Goal-Oriented Communication: When is Semantic Feedback Useful?

The aim is to acquire knowledge about fundamental limits, performance evaluation, and design principles for goal-oriented wireless communication operating in the short-packet regime. These are systems where the communicating entities collaborate to reach a goal, implying that only data that is relevant towards this goal is meaningful to communicate. Focus is on the important special case of remote estimation, i.e., when the goal is to estimate a random process at one or several monitor nodes (network edge devices) based on noisy measurements acquired at a potentially large number of sensor nodes and where communication between monitors and sensors is over a shared wireless channel. Our approach involves devising an accurate, rigorous, and easy-to-use analysis framework based on finite-blocklength information theory for such systems.We hypothesize that the key for making such systems resource-efficient is to design the feedback policy carefully, i.e., to determine when and what information the monitor nodes should feedback to the sensor nodes,such that the sensor nodes can determine when to measure the random process and how to compress the measurement and its timestamp to as few bits as possible,subject to that the estimation performance is sufficiently good.In particular, since the cost (energy, bandwidth, etc.) for feedback can be significant, we aim to provide a comprehensive answer to the question: "for given scenario, how much feedback is cost-effective?"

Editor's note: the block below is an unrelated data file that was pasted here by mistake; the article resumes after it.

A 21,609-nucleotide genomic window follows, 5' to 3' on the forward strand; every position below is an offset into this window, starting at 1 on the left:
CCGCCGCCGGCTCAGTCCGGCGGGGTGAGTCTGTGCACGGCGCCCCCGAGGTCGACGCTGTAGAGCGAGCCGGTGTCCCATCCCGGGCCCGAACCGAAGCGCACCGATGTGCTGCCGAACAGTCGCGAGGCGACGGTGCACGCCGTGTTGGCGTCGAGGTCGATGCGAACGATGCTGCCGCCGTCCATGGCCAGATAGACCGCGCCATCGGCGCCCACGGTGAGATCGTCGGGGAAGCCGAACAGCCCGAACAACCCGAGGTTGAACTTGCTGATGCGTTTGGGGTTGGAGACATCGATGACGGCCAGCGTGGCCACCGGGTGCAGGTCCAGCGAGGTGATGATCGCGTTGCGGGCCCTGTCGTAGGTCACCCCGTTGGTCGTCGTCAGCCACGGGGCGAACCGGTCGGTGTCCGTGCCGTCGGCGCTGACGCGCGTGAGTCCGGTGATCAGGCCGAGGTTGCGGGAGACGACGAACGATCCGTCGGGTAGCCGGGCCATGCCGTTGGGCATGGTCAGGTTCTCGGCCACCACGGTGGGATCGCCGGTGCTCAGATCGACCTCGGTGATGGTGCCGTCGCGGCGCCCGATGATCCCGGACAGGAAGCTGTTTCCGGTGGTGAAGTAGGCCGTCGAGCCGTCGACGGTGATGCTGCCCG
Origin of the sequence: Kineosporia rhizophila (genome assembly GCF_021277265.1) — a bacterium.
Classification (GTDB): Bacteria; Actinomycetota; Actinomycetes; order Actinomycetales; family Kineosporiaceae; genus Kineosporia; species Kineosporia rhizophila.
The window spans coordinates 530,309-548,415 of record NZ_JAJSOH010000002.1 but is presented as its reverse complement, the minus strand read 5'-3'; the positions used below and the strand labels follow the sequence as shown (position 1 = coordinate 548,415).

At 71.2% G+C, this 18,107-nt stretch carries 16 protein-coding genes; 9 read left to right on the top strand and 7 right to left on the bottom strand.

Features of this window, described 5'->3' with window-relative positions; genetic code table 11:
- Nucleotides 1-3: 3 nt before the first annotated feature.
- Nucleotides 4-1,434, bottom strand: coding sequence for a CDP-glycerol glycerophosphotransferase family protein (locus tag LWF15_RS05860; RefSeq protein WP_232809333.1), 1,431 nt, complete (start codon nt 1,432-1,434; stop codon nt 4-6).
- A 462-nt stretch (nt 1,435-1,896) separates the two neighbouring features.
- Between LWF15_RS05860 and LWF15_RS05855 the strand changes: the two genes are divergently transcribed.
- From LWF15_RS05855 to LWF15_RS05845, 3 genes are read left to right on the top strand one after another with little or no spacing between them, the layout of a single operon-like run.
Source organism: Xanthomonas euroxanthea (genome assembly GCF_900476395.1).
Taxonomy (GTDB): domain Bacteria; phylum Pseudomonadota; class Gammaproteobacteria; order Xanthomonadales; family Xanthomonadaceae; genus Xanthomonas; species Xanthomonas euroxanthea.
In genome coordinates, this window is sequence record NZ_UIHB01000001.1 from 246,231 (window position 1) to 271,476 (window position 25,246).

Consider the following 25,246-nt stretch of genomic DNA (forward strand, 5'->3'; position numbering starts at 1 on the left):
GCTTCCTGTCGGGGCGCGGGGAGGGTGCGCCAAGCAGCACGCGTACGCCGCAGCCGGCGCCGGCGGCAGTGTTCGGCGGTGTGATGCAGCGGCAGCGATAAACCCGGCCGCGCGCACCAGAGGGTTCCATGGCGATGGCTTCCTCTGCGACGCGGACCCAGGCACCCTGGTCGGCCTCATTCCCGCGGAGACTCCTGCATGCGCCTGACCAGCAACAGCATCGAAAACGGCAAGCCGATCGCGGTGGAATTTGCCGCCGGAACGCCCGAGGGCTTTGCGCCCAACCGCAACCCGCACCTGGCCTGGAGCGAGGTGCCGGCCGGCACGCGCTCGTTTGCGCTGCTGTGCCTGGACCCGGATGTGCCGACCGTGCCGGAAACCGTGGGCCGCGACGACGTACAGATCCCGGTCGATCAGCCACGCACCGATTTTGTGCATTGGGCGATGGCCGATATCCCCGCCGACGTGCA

Start date 01/01/2023
End date 31/12/2026

Page manager Published: Wed 23 Nov 2022.